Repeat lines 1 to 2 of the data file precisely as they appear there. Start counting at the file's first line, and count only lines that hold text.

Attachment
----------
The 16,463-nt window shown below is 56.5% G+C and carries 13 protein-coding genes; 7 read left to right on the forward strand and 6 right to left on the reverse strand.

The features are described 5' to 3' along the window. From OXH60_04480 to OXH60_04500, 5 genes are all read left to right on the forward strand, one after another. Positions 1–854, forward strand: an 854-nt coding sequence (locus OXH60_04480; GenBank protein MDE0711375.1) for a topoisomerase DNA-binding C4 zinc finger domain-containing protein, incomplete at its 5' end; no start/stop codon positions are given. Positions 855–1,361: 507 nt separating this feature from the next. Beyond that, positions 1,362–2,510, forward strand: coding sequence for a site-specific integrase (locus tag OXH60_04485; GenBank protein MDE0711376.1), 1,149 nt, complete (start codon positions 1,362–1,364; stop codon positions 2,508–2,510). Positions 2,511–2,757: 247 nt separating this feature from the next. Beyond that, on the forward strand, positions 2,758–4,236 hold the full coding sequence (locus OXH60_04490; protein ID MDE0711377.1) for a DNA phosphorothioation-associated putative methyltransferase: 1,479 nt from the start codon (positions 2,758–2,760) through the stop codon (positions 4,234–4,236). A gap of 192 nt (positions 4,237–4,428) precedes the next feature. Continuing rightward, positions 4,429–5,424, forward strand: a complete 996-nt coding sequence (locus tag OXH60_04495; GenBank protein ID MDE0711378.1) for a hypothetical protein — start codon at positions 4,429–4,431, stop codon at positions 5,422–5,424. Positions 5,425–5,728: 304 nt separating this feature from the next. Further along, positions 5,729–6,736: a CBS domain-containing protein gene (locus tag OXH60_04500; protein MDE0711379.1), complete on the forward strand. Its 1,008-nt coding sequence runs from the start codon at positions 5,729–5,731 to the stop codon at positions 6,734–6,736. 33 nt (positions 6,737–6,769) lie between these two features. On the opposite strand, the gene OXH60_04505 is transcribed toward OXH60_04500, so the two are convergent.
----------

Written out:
The 16,463-nt window shown below is 56.5% G+C and carries 13 protein-coding genes; 7 read left to right on the forward strand and 6 right to left on the reverse strand.

The features are described 5' to 3' along the window. From OXH60_04480 to OXH60_04500, 5 genes are all read left to right on the forward strand, one after another. Positions 1–854, forward strand: an 854-nt coding sequence (locus OXH60_04480; GenBank protein MDE0711375.1) for a topoisomerase DNA-binding C4 zinc finger domain-containing protein, incomplete at its 5' end; no start/stop codon positions are given. Positions 855–1,361: 507 nt separating this feature from the next. Beyond that, positions 1,362–2,510, forward strand: coding sequence for a site-specific integrase (locus tag OXH60_04485; GenBank protein MDE0711376.1), 1,149 nt, complete (start codon positions 1,362–1,364; stop codon positions 2,508–2,510). Positions 2,511–2,757: 247 nt separating this feature from the next. Beyond that, on the forward strand, positions 2,758–4,236 hold the full coding sequence (locus OXH60_04490; protein ID MDE0711377.1) for a DNA phosphorothioation-associated putative methyltransferase: 1,479 nt from the start codon (positions 2,758–2,760) through the stop codon (positions 4,234–4,236). A gap of 192 nt (positions 4,237–4,428) precedes the next feature. Continuing rightward, positions 4,429–5,424, forward strand: a complete 996-nt coding sequence (locus tag OXH60_04495; GenBank protein ID MDE0711378.1) for a hypothetical protein — start codon at positions 4,429–4,431, stop codon at positions 5,422–5,424. Positions 5,425–5,728: 304 nt separating this feature from the next. Further along, positions 5,729–6,736: a CBS domain-containing protein gene (locus tag OXH60_04500; protein MDE0711379.1), complete on the forward strand. Its 1,008-nt coding sequence runs from the start codon at positions 5,729–5,731 to the stop codon at positions 6,734–6,736. 33 nt (positions 6,737–6,769) lie between these two features. On the opposite strand, the gene OXH60_04505 is transcribed toward OXH60_04500, so the two are convergent.